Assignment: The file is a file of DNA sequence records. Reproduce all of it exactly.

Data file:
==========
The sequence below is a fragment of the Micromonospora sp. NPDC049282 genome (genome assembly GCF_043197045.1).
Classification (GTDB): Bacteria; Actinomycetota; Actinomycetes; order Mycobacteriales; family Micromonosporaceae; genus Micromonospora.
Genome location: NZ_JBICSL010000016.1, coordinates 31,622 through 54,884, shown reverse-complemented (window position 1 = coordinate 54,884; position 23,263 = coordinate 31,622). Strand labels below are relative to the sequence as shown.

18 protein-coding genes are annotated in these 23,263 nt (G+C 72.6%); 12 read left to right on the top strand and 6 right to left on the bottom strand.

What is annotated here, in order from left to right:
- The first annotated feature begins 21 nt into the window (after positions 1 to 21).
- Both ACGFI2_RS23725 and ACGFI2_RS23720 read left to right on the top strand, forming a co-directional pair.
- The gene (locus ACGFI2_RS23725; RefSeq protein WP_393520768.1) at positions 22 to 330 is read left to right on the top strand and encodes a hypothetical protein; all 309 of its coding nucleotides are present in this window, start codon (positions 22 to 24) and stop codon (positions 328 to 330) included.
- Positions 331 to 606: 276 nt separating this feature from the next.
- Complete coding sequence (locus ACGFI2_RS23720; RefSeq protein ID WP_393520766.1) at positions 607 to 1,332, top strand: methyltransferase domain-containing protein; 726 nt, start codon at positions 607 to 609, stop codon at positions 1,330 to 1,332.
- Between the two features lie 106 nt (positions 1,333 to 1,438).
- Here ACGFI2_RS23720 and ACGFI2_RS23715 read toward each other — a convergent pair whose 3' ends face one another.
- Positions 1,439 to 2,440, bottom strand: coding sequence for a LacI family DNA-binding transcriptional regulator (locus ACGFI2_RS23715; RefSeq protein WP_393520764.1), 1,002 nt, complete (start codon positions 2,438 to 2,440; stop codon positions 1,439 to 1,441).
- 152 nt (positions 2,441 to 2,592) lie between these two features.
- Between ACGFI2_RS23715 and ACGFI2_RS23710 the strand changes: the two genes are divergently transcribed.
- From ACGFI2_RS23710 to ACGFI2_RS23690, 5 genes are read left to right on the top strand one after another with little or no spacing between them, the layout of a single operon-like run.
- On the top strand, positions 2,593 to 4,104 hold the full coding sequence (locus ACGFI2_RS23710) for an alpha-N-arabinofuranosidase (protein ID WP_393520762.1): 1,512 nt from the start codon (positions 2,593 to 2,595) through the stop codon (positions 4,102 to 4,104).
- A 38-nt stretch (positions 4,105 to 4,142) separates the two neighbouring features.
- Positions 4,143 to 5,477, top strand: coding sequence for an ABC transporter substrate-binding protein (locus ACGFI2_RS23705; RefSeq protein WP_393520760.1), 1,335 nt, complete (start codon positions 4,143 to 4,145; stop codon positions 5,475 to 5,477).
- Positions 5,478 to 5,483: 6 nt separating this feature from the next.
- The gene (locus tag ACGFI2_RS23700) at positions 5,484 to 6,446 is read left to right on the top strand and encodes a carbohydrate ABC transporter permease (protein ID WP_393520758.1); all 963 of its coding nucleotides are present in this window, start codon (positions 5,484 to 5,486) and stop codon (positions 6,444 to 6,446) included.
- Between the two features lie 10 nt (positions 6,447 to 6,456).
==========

The sequence below is a fragment of the Micromonospora sp. NPDC049282 genome (genome assembly GCF_043197045.1).
Classification (GTDB): Bacteria; Actinomycetota; Actinomycetes; order Mycobacteriales; family Micromonosporaceae; genus Micromonospora.
Genome location: NZ_JBICSL010000016.1, coordinates 31,622 through 54,884, shown reverse-complemented (window position 1 = coordinate 54,884; position 23,263 = coordinate 31,622). Strand labels below are relative to the sequence as shown.

18 protein-coding genes are annotated in these 23,263 nt (G+C 72.6%); 12 read left to right on the top strand and 6 right to left on the bottom strand.

What is annotated here, in order from left to right:
- The first annotated feature begins 21 nt into the window (after positions 1 to 21).
- Both ACGFI2_RS23725 and ACGFI2_RS23720 read left to right on the top strand, forming a co-directional pair.
- The gene (locus ACGFI2_RS23725; RefSeq protein WP_393520768.1) at positions 22 to 330 is read left to right on the top strand and encodes a hypothetical protein; all 309 of its coding nucleotides are present in this window, start codon (positions 22 to 24) and stop codon (positions 328 to 330) included.
- Positions 331 to 606: 276 nt separating this feature from the next.
- Complete coding sequence (locus ACGFI2_RS23720; RefSeq protein ID WP_393520766.1) at positions 607 to 1,332, top strand: methyltransferase domain-containing protein; 726 nt, start codon at positions 607 to 609, stop codon at positions 1,330 to 1,332.
- Between the two features lie 106 nt (positions 1,333 to 1,438).
- Here ACGFI2_RS23720 and ACGFI2_RS23715 read toward each other — a convergent pair whose 3' ends face one another.
- Positions 1,439 to 2,440, bottom strand: coding sequence for a LacI family DNA-binding transcriptional regulator (locus ACGFI2_RS23715; RefSeq protein WP_393520764.1), 1,002 nt, complete (start codon positions 2,438 to 2,440; stop codon positions 1,439 to 1,441).
- 152 nt (positions 2,441 to 2,592) lie between these two features.
- Between ACGFI2_RS23715 and ACGFI2_RS23710 the strand changes: the two genes are divergently transcribed.
- From ACGFI2_RS23710 to ACGFI2_RS23690, 5 genes are read left to right on the top strand one after another with little or no spacing between them, the layout of a single operon-like run.
- On the top strand, positions 2,593 to 4,104 hold the full coding sequence (locus ACGFI2_RS23710) for an alpha-N-arabinofuranosidase (protein ID WP_393520762.1): 1,512 nt from the start codon (positions 2,593 to 2,595) through the stop codon (positions 4,102 to 4,104).
- A 38-nt stretch (positions 4,105 to 4,142) separates the two neighbouring features.
- Positions 4,143 to 5,477, top strand: coding sequence for an ABC transporter substrate-binding protein (locus ACGFI2_RS23705; RefSeq protein WP_393520760.1), 1,335 nt, complete (start codon positions 4,143 to 4,145; stop codon positions 5,475 to 5,477).
- Positions 5,478 to 5,483: 6 nt separating this feature from the next.
- The gene (locus tag ACGFI2_RS23700) at positions 5,484 to 6,446 is read left to right on the top strand and encodes a carbohydrate ABC transporter permease (protein ID WP_393520758.1); all 963 of its coding nucleotides are present in this window, start codon (positions 5,484 to 5,486) and stop codon (positions 6,444 to 6,446) included.
- Between the two features lie 10 nt (positions 6,447 to 6,456).